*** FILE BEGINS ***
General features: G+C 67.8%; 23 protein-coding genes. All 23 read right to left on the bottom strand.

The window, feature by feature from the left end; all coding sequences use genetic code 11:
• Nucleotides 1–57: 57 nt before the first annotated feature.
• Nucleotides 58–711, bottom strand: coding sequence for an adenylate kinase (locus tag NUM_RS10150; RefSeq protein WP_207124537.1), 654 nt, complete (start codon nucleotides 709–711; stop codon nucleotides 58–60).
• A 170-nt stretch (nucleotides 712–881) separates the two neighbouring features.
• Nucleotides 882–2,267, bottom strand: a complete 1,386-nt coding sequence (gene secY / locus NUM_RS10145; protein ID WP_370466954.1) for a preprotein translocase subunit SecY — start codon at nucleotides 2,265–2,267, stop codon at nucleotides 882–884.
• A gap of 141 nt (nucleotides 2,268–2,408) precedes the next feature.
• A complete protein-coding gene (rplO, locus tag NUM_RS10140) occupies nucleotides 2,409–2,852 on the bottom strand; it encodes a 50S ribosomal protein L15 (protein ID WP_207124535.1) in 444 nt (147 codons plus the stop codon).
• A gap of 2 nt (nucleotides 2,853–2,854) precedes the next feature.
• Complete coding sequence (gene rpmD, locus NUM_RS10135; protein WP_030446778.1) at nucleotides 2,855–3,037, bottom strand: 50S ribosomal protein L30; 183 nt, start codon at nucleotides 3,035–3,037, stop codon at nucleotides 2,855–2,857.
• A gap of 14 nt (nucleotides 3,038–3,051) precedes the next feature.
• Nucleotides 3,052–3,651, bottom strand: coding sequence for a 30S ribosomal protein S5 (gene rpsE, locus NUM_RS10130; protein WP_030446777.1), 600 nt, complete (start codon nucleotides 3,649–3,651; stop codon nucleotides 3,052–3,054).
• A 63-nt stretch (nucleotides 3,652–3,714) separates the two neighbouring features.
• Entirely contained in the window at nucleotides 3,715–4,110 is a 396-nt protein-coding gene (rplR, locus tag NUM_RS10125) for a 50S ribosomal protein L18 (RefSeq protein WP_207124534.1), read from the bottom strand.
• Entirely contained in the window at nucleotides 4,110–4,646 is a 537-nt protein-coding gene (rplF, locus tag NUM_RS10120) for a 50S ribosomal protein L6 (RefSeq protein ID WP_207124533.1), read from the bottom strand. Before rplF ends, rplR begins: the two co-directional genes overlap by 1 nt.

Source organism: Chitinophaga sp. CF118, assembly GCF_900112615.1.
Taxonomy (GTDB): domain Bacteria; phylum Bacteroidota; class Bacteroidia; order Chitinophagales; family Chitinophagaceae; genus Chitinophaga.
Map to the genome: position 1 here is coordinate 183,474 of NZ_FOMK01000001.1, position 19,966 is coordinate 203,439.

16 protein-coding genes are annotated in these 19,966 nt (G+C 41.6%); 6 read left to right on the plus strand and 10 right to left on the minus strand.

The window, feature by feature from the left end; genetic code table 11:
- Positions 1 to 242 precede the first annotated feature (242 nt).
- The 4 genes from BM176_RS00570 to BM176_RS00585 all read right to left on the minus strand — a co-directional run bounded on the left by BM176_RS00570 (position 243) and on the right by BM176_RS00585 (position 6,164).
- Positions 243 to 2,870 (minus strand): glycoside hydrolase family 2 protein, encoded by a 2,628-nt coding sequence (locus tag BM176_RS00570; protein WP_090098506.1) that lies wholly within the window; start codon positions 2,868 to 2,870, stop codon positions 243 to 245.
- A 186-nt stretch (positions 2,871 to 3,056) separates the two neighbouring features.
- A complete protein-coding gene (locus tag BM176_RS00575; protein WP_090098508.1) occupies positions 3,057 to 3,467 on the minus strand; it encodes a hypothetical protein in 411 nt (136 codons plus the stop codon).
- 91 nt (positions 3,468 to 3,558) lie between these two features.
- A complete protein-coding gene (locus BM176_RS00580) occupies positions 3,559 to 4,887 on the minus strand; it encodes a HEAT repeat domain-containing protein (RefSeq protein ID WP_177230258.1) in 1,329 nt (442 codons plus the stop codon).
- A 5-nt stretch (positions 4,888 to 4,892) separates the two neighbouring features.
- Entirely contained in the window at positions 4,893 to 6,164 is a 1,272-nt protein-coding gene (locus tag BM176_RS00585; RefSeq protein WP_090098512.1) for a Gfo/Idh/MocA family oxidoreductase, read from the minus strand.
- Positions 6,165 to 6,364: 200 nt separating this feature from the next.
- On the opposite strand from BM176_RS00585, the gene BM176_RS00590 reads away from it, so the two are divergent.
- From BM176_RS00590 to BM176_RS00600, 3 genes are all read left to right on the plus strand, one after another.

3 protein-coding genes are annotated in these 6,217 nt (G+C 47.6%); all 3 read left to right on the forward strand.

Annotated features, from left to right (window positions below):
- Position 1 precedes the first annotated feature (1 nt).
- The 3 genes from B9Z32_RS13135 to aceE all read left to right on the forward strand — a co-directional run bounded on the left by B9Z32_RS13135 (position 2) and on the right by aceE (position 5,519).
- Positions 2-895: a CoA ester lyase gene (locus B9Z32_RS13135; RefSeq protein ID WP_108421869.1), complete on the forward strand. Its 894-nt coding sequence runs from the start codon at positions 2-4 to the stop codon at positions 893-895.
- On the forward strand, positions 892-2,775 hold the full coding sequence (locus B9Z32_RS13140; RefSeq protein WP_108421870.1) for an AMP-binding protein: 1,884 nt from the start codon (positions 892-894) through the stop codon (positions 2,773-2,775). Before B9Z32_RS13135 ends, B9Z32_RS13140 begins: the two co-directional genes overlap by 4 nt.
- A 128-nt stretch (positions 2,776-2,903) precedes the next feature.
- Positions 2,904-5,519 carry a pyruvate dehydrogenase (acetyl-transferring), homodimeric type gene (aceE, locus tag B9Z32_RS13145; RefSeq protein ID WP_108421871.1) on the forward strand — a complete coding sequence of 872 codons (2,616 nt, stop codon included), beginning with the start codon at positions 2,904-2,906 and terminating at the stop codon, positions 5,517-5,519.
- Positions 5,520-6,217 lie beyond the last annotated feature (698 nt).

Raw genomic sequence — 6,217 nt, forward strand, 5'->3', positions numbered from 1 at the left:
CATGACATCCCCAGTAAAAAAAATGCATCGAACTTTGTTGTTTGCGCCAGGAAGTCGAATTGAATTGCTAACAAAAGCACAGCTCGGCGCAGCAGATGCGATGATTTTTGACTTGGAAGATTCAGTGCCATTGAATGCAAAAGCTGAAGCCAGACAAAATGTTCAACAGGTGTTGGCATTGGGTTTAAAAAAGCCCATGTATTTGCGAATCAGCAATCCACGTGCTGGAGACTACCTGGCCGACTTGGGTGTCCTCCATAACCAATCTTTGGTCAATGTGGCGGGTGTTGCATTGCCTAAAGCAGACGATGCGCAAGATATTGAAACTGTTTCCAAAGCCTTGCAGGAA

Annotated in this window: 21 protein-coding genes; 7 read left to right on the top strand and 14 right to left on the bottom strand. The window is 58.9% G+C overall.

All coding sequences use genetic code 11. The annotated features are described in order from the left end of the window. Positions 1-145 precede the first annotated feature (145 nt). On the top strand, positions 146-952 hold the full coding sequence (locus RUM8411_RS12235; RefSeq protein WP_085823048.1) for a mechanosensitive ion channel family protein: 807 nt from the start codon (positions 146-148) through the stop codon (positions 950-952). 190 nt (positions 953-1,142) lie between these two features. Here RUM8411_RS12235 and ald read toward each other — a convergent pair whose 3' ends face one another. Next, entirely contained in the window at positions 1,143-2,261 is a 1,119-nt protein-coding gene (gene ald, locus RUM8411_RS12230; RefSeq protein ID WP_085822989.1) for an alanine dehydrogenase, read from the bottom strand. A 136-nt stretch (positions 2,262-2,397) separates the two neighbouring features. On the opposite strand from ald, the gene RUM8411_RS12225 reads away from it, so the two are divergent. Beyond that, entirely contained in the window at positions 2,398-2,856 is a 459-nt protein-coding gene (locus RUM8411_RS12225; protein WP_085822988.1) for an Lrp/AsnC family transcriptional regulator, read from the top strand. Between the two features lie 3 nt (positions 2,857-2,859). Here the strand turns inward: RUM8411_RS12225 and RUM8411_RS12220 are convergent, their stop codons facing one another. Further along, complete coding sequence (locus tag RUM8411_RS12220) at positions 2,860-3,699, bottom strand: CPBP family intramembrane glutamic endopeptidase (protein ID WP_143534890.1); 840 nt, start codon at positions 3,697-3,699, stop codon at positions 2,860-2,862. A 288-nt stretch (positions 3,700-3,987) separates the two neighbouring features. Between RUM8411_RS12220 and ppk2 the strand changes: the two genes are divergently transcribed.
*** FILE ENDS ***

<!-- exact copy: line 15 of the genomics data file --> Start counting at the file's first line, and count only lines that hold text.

• Entirely contained in the window at nucleotides 4,110–4,646 is a 537-nt protein-coding gene (rplF, locus tag NUM_RS10120) for a 50S ribosomal protein L6 (RefSeq protein ID WP_207124533.1), read from the bottom strand. Before rplF ends, rplR begins: the two co-directional genes overlap by 1 nt.